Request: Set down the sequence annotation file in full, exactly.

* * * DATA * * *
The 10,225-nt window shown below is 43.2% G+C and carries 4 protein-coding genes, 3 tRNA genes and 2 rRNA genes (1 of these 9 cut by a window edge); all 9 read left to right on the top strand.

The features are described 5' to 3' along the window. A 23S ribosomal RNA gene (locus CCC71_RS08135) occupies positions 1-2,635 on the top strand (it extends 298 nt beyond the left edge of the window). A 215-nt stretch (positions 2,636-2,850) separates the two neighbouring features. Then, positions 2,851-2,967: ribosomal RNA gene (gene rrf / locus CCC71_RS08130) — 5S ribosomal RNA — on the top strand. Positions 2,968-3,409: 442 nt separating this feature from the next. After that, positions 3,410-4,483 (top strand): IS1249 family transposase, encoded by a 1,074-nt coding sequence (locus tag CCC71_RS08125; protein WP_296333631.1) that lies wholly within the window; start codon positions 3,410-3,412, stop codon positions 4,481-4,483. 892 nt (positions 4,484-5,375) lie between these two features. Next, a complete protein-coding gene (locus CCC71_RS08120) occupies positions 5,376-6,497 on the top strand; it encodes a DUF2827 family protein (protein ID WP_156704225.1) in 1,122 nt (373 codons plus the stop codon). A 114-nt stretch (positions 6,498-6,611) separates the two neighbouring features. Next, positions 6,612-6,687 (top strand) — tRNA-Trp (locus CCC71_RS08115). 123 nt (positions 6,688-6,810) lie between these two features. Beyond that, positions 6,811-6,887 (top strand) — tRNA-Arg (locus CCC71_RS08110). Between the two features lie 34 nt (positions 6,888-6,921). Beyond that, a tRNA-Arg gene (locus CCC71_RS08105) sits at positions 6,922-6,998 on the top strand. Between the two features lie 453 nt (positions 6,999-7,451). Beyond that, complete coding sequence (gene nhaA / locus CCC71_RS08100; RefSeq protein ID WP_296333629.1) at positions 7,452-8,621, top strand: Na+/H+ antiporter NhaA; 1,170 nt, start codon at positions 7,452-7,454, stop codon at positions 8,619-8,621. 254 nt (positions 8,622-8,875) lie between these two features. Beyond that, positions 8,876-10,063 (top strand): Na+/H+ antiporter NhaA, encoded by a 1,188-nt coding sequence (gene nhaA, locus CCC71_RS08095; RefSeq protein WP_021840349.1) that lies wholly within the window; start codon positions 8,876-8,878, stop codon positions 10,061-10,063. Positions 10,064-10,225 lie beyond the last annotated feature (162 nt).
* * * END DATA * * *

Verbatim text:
The 10,225-nt window shown below is 43.2% G+C and carries 4 protein-coding genes, 3 tRNA genes and 2 rRNA genes (1 of these 9 cut by a window edge); all 9 read left to right on the top strand.

The features are described 5' to 3' along the window. A 23S ribosomal RNA gene (locus CCC71_RS08135) occupies positions 1-2,635 on the top strand (it extends 298 nt beyond the left edge of the window). A 215-nt stretch (positions 2,636-2,850) separates the two neighbouring features. Then, positions 2,851-2,967: ribosomal RNA gene (gene rrf / locus CCC71_RS08130) — 5S ribosomal RNA — on the top strand. Positions 2,968-3,409: 442 nt separating this feature from the next. After that, positions 3,410-4,483 (top strand): IS1249 family transposase, encoded by a 1,074-nt coding sequence (locus tag CCC71_RS08125; protein WP_296333631.1) that lies wholly within the window; start codon positions 3,410-3,412, stop codon positions 4,481-4,483. 892 nt (positions 4,484-5,375) lie between these two features. Next, a complete protein-coding gene (locus CCC71_RS08120) occupies positions 5,376-6,497 on the top strand; it encodes a DUF2827 family protein (protein ID WP_156704225.1) in 1,122 nt (373 codons plus the stop codon). A 114-nt stretch (positions 6,498-6,611) separates the two neighbouring features. Next, positions 6,612-6,687 (top strand) — tRNA-Trp (locus CCC71_RS08115). 123 nt (positions 6,688-6,810) lie between these two features. Beyond that, positions 6,811-6,887 (top strand) — tRNA-Arg (locus CCC71_RS08110). Between the two features lie 34 nt (positions 6,888-6,921). Beyond that, a tRNA-Arg gene (locus CCC71_RS08105) sits at positions 6,922-6,998 on the top strand. Between the two features lie 453 nt (positions 6,999-7,451). Beyond that, complete coding sequence (gene nhaA / locus CCC71_RS08100; RefSeq protein ID WP_296333629.1) at positions 7,452-8,621, top strand: Na+/H+ antiporter NhaA; 1,170 nt, start codon at positions 7,452-7,454, stop codon at positions 8,619-8,621. 254 nt (positions 8,622-8,875) lie between these two features. Beyond that, positions 8,876-10,063 (top strand): Na+/H+ antiporter NhaA, encoded by a 1,188-nt coding sequence (gene nhaA, locus CCC71_RS08095; RefSeq protein WP_021840349.1) that lies wholly within the window; start codon positions 8,876-8,878, stop codon positions 10,061-10,063. Positions 10,064-10,225 lie beyond the last annotated feature (162 nt).